A Concise Dictionary of Akkadian: Justifications, Addenda and Corrigenda
A Concise Dictionary of Akkadian, edited by Jeremy Black, Andrew George, and Nicholas Postgate, with the assistance of Tina Breckwoldt, Graham Cunningham, Marie-Christine Ludwig, Clemens Reichel, Jonathan Blanchard Smith, Junko Taniguchi and Cornelia Wunsch, was published in Wiesbaden in 1999 by Harrassowitz Verlag, and reprinted the following year with minor corrections. This archive is intended to act as a supplement to the dictionary, fulfilling several functions as described below. It is up-dated periodically, about once a year. Proposals are welcomed for improvements and additional entries (address below). Where these are adopted, they will be appropriately attributed and dated.
In the preparation of the dictionary, the pressure of time made it impossible to take full account of all the material in the reviews of the two dictionaries and in the AfO listings, although a fair amount was incorporated from these sources. An attempt will be made here to remedy this, and also to revise any letters which have since appeared in CAD (from R onwards). Reviews of the CDA will also be taken into account. Eventually, the material on this website will hopefully feed into a second edition of the dictionary, so that the website functions as a rolling preview of the second edition.
This archive, originally hosted at www.trin.cam.ac.uk/cda_archive/, was created by J. N. Postgate, with the editorial assistance of Dr Simon J. Sherwin and technical advice from Dr Guy Deutscher and Dr Eleanor Robson. Grateful thanks are due to all who gave advice. The archive is currently maintained by Martin Worthington.
About the list of lemmata
The list of lemmata is largely retrospective, attempting to assist the users of the CDA by supplying chapter and verse for its divergences from, or additions to, the two main dictionaries of Akkadian. However, it is not comprehensive, as there inevitably remain many smaller and larger points of difference for which documentation has not been provided. Sometimes this may be because a difference did not seem sufficiently significant to merit mention, but in other cases it was simply submerged in the ongoing editorial process. It will be possible to make further retrospective entries if they seem called for.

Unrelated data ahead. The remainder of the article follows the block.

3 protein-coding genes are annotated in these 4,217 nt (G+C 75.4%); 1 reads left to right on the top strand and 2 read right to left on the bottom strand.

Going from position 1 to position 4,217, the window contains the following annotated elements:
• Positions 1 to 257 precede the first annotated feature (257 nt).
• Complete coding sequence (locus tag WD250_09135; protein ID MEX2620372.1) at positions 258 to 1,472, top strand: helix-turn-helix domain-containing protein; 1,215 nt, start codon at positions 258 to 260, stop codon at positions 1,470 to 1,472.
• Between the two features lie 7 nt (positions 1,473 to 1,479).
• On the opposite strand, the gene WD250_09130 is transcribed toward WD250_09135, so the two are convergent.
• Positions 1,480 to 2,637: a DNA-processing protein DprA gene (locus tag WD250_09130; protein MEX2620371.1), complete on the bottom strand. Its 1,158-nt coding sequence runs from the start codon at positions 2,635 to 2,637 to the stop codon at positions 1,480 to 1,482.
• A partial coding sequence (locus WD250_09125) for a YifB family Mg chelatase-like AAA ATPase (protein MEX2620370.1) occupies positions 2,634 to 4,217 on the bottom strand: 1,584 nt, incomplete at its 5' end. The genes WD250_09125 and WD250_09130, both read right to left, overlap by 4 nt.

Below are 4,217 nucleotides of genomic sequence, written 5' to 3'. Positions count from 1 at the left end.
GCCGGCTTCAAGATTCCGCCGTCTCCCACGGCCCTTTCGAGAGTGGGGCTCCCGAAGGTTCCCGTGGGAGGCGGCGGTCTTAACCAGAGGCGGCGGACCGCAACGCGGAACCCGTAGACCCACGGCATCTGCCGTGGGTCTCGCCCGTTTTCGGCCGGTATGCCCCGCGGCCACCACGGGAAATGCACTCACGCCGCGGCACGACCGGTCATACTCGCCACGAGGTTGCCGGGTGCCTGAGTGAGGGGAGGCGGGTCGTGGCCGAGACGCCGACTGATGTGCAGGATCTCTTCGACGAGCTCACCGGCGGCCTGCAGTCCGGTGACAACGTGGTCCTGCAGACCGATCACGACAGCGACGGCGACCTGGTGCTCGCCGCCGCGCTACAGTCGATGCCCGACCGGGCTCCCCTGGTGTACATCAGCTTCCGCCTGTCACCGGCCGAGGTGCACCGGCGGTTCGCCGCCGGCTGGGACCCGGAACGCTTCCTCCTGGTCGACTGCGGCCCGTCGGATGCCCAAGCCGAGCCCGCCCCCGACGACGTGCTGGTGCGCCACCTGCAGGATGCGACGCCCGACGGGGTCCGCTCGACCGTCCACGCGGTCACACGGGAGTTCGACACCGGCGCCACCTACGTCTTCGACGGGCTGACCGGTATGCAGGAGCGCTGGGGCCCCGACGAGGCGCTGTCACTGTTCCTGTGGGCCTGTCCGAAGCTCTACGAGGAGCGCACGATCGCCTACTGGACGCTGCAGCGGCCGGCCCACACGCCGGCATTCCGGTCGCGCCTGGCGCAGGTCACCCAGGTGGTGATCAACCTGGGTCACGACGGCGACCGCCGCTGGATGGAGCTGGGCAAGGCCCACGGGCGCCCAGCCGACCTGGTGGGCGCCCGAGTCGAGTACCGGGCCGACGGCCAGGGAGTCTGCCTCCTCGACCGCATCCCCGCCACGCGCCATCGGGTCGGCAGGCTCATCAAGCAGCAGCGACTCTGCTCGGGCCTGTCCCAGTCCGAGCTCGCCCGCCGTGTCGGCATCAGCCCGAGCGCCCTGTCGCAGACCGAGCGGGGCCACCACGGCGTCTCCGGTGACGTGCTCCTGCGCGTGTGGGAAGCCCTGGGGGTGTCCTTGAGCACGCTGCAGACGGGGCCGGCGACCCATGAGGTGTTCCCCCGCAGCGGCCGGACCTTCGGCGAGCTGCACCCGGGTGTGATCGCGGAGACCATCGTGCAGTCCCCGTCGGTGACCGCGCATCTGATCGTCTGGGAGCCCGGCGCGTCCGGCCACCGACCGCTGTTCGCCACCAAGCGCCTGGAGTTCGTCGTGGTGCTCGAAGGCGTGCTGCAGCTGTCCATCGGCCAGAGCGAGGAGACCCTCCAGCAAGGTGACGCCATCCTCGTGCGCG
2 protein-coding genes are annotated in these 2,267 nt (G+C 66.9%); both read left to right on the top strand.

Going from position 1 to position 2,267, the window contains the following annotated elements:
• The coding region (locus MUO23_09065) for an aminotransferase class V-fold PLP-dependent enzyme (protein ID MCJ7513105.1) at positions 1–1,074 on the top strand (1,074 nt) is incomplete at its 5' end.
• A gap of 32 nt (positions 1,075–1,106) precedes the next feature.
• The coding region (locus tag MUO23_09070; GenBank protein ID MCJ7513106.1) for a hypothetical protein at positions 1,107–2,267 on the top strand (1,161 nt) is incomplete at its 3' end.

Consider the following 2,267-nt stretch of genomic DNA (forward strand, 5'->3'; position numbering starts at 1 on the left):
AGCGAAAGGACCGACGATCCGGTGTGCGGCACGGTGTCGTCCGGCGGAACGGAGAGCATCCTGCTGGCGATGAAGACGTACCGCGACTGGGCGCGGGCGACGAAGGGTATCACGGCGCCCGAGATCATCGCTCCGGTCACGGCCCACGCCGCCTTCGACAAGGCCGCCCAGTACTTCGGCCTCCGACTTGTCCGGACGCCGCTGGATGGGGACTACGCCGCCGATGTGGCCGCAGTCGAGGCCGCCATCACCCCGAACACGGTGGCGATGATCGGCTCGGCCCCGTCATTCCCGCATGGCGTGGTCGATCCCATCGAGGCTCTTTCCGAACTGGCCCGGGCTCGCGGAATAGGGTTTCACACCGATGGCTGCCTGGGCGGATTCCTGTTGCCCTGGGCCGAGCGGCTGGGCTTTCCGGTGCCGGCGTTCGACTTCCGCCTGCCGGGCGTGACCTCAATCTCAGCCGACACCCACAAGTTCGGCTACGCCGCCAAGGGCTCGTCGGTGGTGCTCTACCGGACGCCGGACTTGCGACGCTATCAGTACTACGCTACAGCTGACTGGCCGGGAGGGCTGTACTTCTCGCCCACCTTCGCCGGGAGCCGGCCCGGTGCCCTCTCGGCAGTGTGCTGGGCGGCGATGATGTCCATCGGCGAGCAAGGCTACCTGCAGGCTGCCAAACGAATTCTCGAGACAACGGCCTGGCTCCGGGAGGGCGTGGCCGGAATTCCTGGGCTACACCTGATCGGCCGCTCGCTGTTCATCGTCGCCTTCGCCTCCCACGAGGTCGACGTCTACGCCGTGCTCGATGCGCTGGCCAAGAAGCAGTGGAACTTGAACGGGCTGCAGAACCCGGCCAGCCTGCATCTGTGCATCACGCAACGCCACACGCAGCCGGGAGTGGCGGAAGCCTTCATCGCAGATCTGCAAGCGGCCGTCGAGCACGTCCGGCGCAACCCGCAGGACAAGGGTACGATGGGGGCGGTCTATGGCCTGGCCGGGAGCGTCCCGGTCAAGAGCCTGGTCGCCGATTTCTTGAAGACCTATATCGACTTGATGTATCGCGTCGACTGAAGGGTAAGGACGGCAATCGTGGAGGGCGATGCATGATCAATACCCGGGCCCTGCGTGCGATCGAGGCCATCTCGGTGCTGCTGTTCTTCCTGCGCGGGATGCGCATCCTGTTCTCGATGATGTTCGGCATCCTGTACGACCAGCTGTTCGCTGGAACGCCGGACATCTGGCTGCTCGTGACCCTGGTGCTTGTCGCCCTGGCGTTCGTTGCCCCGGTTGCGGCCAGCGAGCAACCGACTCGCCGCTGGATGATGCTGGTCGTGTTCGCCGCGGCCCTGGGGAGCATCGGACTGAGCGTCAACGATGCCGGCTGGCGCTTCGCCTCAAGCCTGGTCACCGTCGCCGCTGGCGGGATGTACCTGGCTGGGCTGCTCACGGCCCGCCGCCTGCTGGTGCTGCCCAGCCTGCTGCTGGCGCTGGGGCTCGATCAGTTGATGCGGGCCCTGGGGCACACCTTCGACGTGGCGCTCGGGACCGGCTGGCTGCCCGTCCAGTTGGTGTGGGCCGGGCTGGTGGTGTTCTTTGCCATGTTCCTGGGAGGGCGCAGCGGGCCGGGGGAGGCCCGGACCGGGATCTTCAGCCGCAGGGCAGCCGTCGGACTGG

It is important to emphasise that this archive is specifically compiled for the purposes of A Concise Dictionary of Akkadian. It does not therefore seek to supply comprehensive references to new attestations of words or periods already recognized by the dictionary, nor to discussions of words or lexical points which (as is believed) have not led to a clear result suitable for incorporation in the next edition. As in the dictionary itself, words which are only known from unpublished texts, or single attestations (hapax legomena) on which there is an element of uncertainty, are not normally taken up.
We use the Gentium/Ungkam font, created by Steve Tinney, which contains all the diacritics necessary for writing transliterated and normalised Akkadian. The font is available in both a Mac Suitcase version and a Win/Linux OpenType version, and may be downloaded for free at oracc.museum.upenn.edu/doc/user/fonts/. We strongly recommend to users of this webpage that they download and install a version of this font. Without it, certain characters (notably thet and tsade) may appear incorrectly.
Dr Martin Worthington
British Academy Post-Doctoral Research Fellow,
Dept of Near and Middle East,
School of Oriental and African Studies,